Greek Military Timeline Kasey Boyd

Events

Trojan War

1250 BCE - 1241 BC

Queen Helen of Sparta got abducted by the Trojan prince, Paris. A team of Greeks took a fleet of ships to rescue her. The war lasted 10 years, and led to the deaths of Achilles and Trojan prince Hector. Finally, the Greeks retreated from their camps, and left a large wooden horse outside of Troy. Little did the Trojans know, as they brought it inside of Troy, Greek warriors, led by Odysseus, were hiding inside the horse. Once it was inside, the Greeks stormed outside of the horse, ransacked the city, and won the war.

Sparta conquest of Messian

Approx. 743 BC - Approx. 710 BC

It was the longest running war in Greek history. Most likely, the Spartans wanted the rich, fertile soil that Messina had. Sparta feared Messina for their wealth, and thought the Messinians would want to take over, so they struck first, sparking the war.

First Persian War

Approx. 492 BC - Approx. 480 BC

The Persian wars were a series of wars fought between Persia and the Greeks. In 490, Darius 1 decided that he wanted to conquer Greece. The highlight of the First Persian War, is the battle of Marathon. The Greeks, though they were heavily outnumbered, fought hard killing ~6,000 Persians, only losing 192 Greeks. They then ran 25 miles back to Athens, to prevent the Persians from attacking.

Second Persian War

Approx. 480 BC - Approx. 449 BC

King Xerxes decided to get revenge on the Greeks. He built an enormous army of over 200,000 soldiers and 1,000 warships. The Spartans put together a small force of 300 soldiers, and ambushed the Persians in a small canyon. They were winning and were going to win, or so they thought. A Spartan soldier betrayed them and led the Persians behind the Spartan force. They then won that battle, and continued to march on Greece. They went to Athens, but found it deserted. The Persians continued to the coast, and ran into a small fleet of Greek ships. The Persians had a much larger force, and thought that they would win, but the Greeks rammed their ships, causing them to retreat to Persia.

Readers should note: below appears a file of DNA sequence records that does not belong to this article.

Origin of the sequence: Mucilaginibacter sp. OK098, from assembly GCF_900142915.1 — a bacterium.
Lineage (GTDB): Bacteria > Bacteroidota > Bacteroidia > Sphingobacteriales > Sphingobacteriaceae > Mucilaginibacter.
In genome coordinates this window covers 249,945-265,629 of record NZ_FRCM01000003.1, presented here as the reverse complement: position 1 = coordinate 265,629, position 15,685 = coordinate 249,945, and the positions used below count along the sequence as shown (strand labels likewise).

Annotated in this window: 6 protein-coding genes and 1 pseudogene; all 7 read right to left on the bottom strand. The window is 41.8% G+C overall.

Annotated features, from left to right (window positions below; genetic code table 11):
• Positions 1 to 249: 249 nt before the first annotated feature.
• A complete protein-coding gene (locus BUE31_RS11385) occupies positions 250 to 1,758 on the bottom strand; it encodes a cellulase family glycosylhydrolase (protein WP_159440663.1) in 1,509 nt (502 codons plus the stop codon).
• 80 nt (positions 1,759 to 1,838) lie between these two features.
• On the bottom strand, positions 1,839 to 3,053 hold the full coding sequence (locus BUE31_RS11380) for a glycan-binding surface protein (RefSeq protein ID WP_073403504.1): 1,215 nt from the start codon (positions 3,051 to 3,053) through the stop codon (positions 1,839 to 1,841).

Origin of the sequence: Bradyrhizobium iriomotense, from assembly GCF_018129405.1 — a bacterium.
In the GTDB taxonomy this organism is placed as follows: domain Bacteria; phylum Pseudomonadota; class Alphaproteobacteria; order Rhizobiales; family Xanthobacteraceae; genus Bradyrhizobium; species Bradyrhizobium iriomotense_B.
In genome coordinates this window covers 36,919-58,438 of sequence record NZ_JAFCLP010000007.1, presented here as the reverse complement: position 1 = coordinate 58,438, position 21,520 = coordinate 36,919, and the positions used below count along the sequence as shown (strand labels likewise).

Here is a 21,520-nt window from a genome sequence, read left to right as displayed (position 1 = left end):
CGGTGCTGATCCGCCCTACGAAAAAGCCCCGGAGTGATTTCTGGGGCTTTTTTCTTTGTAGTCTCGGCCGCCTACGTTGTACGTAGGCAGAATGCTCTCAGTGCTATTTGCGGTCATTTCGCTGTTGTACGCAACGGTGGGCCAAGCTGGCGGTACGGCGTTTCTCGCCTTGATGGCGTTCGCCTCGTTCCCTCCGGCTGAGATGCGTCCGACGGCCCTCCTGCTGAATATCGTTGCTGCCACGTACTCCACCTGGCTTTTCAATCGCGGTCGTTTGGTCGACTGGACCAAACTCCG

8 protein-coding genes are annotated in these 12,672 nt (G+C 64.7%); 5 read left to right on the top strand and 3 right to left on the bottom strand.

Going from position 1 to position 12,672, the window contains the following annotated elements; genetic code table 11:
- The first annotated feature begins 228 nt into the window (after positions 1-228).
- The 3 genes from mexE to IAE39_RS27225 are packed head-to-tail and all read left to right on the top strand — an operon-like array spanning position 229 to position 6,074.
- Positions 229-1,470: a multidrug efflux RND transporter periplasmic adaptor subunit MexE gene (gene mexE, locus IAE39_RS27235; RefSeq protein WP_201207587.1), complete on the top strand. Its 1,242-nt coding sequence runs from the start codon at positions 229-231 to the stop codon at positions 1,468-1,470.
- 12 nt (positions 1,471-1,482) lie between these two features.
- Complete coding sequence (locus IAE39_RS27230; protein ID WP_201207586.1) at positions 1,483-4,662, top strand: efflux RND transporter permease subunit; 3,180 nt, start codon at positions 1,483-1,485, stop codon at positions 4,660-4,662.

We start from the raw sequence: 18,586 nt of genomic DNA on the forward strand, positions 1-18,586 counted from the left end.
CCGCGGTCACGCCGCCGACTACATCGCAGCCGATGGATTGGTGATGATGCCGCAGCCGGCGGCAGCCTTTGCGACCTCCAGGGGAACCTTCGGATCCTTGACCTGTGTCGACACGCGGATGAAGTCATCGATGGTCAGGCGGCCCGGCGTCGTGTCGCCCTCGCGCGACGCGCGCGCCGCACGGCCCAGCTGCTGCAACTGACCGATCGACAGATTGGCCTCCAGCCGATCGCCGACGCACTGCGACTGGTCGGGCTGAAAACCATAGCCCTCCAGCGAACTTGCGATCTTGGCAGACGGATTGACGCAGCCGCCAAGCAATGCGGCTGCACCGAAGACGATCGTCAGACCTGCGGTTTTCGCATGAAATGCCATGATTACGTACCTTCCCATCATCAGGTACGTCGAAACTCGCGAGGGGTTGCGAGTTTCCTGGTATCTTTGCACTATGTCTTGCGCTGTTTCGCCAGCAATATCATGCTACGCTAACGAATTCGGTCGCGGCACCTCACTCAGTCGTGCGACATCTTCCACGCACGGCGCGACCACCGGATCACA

The Second Peloponessian War

Approx. 431 BC - Approx. 425 BC

After driving out the Persians, Athens grew more powerful, causing tensions between them and Sparta to increase. The Athenian leader, Pericles, devised a strategy including the increased importations of food. Sparta had an unexpected advantage, when disease broke out in Athens, killing 1/4 of the citizens and Pericles. The Athenian's greatest victory was occupation of Pylos, off the coast of Peloponessus, when the Spartan defenders were taken hostage, and the Helots had a clear escape route. Decades of fighting had left Athens bankrupt, exhausted, and demoralized. Sparta then won, and the great city-state of Athens was demolished.

Alexander the Great

Approx. 336 BCE

Alexander tamed the wild horse Bucephalus at age 12, an enormous stallion with a furious demeanor. The horse then became his battle companion for most of Alexander’s life. When Alexander was 16, Alexander's father, Phillip, went to battle the Byzantiums and left him in charge of Macedonia. Alexander saw a chance to prove his worth. He led a cavalry against against the Sacred Band of Thebes, a supposedly unbeatable, select army. In 336 B.C., Alexander’s father, the king Phillip, was assassinated. At age 20 he became king. Alexander killed all rivals before they could challenge his sovereignty. He quenched rebellions for independence in Greece, and followed in his fathers footsteps in his hunger for world domination. He went for Persia, and easily conquered Sardes. Alexander's army ran into a bump, when they got some resistance in the cities of Miletus, Mylasa and Halicarnassus. Halicarnassus held out long enough for King Darius III, the Persian king, to amass a large army. In 333 B.C., Alexander and his men encountered a massive Persian army led by King Darius III near the town of Issus in Turkey. Alexander's men were outnumbered, but had more experience and determination. It became clear that Alexander would win, and King Darius III fled. Alexander took over Egypt and Tyre, and proclaimed himself the King of Persia. When Alexander entered India is beloved horse Bucephalus died. He returned to Persia, and offered to marry Persian princesses at a mass wedding. He had plans to take over Arabia, but did not live to see that happen. He died in June 323 B.C. at age 32.